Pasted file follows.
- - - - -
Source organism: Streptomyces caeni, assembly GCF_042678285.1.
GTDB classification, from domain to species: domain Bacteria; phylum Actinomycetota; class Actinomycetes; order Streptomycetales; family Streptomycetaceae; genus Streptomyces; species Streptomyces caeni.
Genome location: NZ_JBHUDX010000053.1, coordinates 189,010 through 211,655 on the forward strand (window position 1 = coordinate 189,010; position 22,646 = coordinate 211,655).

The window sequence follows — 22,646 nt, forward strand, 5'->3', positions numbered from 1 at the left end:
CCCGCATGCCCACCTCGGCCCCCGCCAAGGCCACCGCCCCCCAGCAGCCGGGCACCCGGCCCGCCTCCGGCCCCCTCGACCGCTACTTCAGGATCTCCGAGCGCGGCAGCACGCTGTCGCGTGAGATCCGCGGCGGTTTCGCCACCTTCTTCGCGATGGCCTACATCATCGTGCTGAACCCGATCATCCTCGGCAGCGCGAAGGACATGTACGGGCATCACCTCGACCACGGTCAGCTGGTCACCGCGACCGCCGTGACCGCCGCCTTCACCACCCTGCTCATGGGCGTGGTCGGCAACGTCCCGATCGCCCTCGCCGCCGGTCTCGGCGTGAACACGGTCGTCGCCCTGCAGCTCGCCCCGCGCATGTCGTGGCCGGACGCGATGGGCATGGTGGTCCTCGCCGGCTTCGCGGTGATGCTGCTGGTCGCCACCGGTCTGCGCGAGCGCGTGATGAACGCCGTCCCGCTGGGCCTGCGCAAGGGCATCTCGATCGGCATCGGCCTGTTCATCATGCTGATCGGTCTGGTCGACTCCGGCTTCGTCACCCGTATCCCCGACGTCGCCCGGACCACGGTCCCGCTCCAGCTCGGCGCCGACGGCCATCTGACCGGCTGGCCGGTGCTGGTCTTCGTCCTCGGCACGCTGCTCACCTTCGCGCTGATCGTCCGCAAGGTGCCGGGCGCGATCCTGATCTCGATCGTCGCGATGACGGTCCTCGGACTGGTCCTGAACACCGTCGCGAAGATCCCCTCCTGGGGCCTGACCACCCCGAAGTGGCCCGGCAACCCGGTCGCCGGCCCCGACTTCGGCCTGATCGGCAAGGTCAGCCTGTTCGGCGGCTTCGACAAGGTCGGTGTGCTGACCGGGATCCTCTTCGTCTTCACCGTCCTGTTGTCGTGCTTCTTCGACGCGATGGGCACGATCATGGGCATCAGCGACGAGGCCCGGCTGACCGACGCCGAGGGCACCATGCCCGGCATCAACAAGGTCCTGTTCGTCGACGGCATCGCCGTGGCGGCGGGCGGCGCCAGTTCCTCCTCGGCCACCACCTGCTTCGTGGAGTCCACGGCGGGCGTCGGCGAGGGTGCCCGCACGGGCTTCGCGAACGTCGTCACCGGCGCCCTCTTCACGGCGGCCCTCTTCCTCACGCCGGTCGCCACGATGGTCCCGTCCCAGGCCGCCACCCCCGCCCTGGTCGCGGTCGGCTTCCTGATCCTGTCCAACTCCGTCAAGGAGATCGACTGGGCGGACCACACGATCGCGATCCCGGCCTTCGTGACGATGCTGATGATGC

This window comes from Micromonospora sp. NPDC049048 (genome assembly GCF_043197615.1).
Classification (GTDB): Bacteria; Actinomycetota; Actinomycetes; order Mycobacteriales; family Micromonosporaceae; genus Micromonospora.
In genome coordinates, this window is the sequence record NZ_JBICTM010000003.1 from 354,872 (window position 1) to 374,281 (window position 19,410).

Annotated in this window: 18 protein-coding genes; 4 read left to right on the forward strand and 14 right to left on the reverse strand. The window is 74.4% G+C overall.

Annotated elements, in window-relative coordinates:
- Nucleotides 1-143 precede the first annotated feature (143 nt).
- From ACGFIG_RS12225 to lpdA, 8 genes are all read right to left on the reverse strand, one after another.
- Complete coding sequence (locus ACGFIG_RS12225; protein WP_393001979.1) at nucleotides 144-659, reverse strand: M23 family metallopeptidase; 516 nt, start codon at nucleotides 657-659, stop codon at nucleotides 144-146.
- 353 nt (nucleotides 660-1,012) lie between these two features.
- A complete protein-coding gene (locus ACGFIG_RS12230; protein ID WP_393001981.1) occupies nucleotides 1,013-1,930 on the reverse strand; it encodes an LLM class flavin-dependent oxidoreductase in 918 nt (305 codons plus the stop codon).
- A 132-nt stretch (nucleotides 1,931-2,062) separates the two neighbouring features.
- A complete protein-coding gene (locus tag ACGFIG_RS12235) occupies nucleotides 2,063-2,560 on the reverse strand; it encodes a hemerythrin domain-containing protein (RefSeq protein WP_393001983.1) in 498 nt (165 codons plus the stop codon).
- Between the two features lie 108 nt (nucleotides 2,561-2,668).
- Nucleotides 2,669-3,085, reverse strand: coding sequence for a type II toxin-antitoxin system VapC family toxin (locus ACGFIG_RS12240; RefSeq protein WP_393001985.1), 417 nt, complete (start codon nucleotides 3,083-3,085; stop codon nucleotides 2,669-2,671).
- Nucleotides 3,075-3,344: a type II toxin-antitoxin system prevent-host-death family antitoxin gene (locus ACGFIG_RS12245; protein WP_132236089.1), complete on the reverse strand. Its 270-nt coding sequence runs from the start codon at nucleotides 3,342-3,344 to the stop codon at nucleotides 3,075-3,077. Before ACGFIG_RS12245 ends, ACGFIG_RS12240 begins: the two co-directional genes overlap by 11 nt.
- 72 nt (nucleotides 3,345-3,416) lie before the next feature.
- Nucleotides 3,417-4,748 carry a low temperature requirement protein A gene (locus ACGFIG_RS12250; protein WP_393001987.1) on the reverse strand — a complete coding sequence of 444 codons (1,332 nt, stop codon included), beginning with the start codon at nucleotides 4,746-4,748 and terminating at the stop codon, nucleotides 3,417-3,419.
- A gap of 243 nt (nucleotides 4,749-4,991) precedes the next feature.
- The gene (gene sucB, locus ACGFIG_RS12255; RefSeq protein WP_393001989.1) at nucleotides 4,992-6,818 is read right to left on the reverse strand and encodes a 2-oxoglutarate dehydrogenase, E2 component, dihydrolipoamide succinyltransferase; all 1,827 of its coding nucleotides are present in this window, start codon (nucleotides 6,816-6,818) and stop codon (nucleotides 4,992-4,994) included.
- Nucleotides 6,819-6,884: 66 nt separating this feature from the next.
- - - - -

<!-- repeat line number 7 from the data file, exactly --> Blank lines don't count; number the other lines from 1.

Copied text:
Classification (GTDB): Bacteria; Actinomycetota; Actinomycetes; order Mycobacteriales; family Micromonosporaceae; genus Micromonospora.